Federal Energy Minister Angus Taylor is likely to release fresh modelling for the government’s technology road map in the coming weeks, which will form the backbone of the Coalition’s approach.
Mr Pitt, a fierce critic internally against setting a net-zero emissions deadline, said on Monday while his colleague Senator Canavan said he was “deadset against net zero”, he was simply “deadest against doing dumb things”.
“My colleagues will put forward their own views, and at the moment it’s a blank canvas,” Mr Pitt said.
“We will have to look at the whites of the eyes of the deal. As Australia’s resources minister I will be fighting for every single job in that sector, the sector that has carried this country through the COVID pandemic.”
Mr Christensen also posted on his social media that net-zero emissions meant “net-zero jobs” and argued that anthropogenic climate change was “still just a theory”.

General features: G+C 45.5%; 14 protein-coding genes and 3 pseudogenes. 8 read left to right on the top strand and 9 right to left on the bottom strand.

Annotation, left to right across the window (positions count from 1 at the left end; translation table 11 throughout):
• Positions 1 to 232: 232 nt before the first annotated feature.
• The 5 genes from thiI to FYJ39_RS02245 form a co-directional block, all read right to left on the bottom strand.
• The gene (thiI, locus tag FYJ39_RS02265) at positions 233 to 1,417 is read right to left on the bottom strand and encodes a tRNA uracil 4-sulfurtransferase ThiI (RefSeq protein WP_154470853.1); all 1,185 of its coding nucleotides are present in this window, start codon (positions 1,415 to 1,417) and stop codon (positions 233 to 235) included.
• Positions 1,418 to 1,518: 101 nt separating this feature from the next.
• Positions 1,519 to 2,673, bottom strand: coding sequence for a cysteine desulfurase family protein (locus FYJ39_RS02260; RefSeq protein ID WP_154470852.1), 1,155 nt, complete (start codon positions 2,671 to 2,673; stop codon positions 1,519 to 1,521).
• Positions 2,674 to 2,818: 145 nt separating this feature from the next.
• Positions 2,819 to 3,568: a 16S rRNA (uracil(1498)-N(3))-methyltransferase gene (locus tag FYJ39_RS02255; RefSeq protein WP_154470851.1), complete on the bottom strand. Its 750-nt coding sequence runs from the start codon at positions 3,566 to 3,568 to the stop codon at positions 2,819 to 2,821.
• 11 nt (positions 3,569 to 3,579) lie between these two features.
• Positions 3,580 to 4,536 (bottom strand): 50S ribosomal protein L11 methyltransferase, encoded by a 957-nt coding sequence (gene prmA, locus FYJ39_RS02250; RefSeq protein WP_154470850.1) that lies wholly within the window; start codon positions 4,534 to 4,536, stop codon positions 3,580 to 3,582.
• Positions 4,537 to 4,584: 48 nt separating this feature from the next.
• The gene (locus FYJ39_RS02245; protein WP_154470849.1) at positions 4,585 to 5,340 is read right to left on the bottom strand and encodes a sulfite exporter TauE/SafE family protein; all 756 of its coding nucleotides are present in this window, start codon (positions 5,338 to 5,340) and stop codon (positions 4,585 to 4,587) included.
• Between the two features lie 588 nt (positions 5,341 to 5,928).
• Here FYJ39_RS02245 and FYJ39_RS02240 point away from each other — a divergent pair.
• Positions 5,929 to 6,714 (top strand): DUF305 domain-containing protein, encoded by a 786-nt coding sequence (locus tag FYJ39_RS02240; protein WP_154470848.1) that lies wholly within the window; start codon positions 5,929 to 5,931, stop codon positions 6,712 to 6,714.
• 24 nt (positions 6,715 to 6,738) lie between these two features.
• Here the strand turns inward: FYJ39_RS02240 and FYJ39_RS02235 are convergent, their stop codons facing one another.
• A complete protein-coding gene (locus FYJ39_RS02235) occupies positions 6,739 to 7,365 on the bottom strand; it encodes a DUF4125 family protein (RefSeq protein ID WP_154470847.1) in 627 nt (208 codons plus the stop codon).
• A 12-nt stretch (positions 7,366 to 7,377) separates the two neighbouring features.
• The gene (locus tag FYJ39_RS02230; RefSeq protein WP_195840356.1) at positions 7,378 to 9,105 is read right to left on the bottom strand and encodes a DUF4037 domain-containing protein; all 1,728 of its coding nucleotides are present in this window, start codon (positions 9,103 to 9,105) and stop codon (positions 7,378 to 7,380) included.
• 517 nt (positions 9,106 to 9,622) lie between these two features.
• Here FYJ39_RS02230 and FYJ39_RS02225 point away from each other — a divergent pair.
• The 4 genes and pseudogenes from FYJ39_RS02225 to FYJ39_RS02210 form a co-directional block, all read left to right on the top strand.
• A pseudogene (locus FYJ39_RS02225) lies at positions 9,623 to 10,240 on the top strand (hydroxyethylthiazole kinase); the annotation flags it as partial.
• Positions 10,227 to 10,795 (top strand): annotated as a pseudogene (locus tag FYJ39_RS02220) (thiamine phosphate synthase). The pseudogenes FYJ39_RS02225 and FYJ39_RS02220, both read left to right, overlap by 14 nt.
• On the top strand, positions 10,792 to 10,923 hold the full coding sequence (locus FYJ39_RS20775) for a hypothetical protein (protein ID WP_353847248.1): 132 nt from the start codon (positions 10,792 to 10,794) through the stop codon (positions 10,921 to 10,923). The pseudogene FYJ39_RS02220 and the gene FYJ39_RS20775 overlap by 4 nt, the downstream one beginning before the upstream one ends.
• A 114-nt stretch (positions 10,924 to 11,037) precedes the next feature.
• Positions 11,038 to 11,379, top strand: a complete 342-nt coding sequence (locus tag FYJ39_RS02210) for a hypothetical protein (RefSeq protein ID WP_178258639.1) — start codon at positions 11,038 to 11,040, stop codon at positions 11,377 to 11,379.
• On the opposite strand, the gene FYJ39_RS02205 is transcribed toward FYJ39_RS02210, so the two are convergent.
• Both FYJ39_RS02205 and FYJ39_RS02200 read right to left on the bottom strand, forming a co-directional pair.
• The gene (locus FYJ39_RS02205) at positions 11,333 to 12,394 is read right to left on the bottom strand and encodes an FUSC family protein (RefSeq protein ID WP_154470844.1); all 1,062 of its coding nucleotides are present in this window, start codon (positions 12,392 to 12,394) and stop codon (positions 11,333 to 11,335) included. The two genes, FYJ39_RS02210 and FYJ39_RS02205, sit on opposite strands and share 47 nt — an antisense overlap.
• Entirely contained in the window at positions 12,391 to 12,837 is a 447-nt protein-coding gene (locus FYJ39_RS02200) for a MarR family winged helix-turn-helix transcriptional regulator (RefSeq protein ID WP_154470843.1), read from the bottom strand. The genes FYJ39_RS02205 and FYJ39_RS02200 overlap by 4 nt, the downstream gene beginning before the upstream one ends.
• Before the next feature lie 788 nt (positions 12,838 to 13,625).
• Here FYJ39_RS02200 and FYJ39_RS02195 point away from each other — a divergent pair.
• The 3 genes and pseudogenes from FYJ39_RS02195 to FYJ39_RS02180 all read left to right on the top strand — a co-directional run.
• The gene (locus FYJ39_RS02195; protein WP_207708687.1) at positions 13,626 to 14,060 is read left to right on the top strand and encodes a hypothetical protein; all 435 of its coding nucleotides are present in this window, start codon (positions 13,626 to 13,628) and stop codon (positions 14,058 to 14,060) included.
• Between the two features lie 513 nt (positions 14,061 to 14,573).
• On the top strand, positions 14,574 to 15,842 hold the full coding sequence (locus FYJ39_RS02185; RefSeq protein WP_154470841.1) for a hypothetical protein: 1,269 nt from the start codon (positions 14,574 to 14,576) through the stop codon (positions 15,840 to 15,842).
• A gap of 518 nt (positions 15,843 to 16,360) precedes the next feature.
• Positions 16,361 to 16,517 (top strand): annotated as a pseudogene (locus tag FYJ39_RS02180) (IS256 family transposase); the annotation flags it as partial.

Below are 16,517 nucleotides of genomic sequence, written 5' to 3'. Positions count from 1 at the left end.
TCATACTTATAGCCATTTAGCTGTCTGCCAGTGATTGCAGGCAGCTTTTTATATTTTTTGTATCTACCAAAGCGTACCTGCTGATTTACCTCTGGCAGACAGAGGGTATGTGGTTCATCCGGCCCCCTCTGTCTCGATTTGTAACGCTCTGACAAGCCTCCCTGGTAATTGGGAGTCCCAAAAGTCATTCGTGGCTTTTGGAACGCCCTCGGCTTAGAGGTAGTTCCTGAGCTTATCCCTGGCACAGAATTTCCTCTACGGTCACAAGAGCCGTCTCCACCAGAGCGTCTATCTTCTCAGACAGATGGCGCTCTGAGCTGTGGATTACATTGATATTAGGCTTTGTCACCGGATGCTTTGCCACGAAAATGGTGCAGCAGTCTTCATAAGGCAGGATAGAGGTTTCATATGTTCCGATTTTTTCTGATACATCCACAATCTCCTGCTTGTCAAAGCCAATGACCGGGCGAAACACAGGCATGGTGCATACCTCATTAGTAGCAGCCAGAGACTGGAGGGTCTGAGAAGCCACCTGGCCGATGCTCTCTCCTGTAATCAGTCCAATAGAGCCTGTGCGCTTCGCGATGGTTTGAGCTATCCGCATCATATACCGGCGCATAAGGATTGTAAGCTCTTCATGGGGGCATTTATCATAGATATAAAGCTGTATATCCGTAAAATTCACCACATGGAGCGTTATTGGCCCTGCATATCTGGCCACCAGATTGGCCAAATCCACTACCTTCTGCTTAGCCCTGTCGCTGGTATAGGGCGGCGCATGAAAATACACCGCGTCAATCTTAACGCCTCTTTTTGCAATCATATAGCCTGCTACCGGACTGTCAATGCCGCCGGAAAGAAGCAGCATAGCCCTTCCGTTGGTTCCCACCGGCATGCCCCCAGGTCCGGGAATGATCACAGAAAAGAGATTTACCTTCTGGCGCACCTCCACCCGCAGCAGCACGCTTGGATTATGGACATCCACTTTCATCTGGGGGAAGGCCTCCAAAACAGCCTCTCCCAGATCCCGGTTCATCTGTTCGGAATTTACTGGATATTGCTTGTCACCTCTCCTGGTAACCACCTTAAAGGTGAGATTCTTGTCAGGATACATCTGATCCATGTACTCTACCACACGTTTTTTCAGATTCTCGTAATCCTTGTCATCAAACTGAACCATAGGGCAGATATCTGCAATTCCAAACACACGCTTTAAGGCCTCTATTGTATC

Senator Canavan said on Monday: “Trying to get to net zero is like trying to get back to COVID zero. Both are unattainable and it will cost us a bomb if we try.”
Mr Littleproud, who has several coal-fired power stations and gas projects in his electorate, said cutting emissions was important and the government would be guided by technology and new energy sources.
“We want it to be right and we want to be honest. This isn’t about plucking figures out of the air,” he told ABC radio.
“My position is that I’d aspirationally love to achieve it. And if we can do it, we should go for it hard.”